Simple mathematical model for a neuron.
Invented by Rosenblatt in the 1960s.
A perceptron is a function f: Rn -> R defined by 2 functions g: Rn -> R and t: R -> R per f(x) = t(g(x)). R is the set of real numbers.
g is called the summation function and t is called the activation/transfer function.
Usually g(x) is the inner product of x with a weight vector w minus a real threshold value theta; g(x) = < x,w> - threshold
t can be any monotonic function, but usually boundedness is demanded. Very often the sign function is used.

Perceptrons were believed to be very powerful in the 1960s, until Minsky and Papert proved in their book "Perceptrons" that a single perceptron (with the sign function) can't solve the XOR problem.

Note that often authors use the above example for g, the sign function for t and regard other functions for t as non-perceptrons.

A perceptron is a simple kind of neural network. A perceptron may have m weighted inputs and a bias, which are summed. This sum is passed through a hard limit transfer function, which forces the output to one if the input is greater than or equal to zero, or to zero if the input is less than zero. This hard limit function is what makes a perceptron a perceptron. More general neural networks can use many different transfer functions.

A neural network consisting of a single node can classify input vectors into one of two categories. In general, a perceptron network with n nodes can classify input vectors into n^2 categories.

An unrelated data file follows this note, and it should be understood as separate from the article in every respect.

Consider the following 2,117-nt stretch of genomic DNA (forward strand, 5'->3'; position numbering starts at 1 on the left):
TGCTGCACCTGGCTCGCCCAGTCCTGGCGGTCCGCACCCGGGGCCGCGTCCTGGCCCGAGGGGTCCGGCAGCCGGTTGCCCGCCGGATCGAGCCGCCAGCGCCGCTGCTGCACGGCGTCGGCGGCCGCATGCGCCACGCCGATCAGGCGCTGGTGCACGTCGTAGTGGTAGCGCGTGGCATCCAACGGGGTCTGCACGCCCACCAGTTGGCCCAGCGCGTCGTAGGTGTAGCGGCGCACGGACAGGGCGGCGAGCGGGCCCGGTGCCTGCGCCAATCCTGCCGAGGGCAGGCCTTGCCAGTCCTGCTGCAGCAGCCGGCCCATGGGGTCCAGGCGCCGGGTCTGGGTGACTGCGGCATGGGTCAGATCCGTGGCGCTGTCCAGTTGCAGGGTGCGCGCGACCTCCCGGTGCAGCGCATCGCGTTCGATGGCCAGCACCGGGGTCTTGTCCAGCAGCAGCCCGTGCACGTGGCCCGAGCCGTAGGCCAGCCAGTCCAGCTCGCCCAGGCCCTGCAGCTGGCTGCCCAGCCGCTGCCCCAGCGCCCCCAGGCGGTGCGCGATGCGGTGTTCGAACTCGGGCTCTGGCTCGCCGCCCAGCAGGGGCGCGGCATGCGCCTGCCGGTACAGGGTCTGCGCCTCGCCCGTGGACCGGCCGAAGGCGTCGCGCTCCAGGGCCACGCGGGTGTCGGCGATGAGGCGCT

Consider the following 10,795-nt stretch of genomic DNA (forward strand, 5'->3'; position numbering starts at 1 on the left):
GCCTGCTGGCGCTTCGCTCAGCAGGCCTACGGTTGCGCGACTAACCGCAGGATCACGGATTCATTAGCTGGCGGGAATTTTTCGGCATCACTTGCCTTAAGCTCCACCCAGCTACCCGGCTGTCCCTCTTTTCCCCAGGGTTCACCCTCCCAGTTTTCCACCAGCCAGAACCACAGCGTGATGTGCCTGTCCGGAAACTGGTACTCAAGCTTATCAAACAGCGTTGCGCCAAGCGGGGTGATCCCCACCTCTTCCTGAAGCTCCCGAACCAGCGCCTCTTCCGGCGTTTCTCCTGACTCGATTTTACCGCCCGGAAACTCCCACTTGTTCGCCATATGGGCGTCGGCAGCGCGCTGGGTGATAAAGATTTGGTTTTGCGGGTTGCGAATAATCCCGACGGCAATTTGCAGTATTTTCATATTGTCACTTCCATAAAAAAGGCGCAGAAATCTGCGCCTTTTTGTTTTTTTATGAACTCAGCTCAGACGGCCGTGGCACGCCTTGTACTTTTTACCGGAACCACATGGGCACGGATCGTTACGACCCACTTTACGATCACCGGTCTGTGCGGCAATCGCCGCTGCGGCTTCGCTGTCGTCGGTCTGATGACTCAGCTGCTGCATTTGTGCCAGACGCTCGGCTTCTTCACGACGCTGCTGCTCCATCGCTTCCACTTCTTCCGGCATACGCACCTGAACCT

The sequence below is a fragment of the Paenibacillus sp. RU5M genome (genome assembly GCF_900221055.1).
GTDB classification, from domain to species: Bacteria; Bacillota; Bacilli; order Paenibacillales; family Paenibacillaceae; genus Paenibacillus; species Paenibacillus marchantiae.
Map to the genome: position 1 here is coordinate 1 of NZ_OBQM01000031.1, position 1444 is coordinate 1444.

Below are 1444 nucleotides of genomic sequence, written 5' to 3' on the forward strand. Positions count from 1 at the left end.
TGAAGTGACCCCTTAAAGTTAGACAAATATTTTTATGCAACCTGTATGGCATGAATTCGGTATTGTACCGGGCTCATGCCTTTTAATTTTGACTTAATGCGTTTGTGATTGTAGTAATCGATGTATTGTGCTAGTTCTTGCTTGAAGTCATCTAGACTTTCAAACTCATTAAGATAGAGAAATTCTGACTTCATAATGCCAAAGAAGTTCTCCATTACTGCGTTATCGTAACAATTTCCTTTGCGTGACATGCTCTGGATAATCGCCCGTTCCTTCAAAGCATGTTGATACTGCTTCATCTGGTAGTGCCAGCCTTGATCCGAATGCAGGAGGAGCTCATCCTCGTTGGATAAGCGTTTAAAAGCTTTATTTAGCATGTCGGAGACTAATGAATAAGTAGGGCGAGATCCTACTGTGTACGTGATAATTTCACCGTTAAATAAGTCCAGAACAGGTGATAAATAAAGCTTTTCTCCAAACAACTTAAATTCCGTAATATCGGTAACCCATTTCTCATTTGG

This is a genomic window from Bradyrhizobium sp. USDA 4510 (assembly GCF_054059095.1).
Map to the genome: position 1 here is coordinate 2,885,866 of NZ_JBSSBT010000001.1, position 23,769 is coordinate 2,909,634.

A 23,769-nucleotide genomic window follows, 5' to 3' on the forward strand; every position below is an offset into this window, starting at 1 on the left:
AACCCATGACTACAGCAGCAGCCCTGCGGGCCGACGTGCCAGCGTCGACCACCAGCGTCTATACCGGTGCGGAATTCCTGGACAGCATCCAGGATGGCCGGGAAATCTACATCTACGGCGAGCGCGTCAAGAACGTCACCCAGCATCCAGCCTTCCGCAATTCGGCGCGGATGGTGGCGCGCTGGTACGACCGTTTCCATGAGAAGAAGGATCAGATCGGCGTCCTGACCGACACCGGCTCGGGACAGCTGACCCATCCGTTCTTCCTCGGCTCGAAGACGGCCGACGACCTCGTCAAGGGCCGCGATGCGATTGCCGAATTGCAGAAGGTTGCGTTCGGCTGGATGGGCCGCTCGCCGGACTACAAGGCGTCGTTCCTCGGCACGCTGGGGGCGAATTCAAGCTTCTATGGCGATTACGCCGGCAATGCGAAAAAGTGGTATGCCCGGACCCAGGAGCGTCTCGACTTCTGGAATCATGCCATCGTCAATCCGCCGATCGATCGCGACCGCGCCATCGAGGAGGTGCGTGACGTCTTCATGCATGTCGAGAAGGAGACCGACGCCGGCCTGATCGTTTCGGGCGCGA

A single layer perceptron network can be trained using the perceptron learning rule. More complex networks use backpropagation training.

An example perceptron might have two inputs:

p1 --> w1 --> | ---- |
              | \    | --> hardlim(p1w1 + p2w2 + b) --> a
p2 --> w2 --> | /    |
              | ---- |

In this example, the input vector P is (p1, p2), and the weight vector is (w1, w2). The input is weighted and summed together with the bias, and then passed to the hard limiter, so we have:

a = hardlim(PWT + b)

If p1 and p2 are either 1 or 0, and the weight matrix is (0.5, 0.5), and the bias b is -1, then this perceptron performs the boolean AND function. Example:

hardlim((1 0)(0.5 0.5)T + (-0.9)) = hardlim(-0.4) = 0

hardlim((0 1)(0.5 0.5)T + (-0.9)) = hardlim(-0.4) = 0

hardlim((0 0)(0.5 0.5)T + (-0.9)) = hardlim(-0.9) = 0

hardlim((1 1)(0.5 0.5)T + (-0.9)) = hardlim(0.1) = 1

There are many combinations of weights and bias's that can produce the same output.

If the perceptron has two inputs, then one can graph those inputs by placing the first input on the x axis, and the second input on the y axis. A decision boundary defined by the weight vector can be made to intersect this plane, so the all of the inputs on one side of the line correspond to an output of zero and all of the inputs on the other side of the line correspond to a one.

If the weight vector is (1 0), then we can see that the output doesn't depend on the second input at all; the decision boundary is a vertical line at x=0 (assuming a bias of zero).

The bias input serves to move the decision boundary off of the origin. If we again have a weight vector of (1 0), and a bias of 1, then the decision boundary has moved to x = -1 (a = hardlim((-1 1) (1 0) + 1) = hardlim(-1 + 1) = hardlim(0) = 1). Any value for p1 greater than or equal to -1 results in an output of 1, while a p1 < -1 give a result of 0.

If the perceptron has three inputs, then the input space becomes a volume, and the decision boundary becomes a surface. Higher dimensions are hard to visualize.

Computational Intellegence class notes, from memory as practice.

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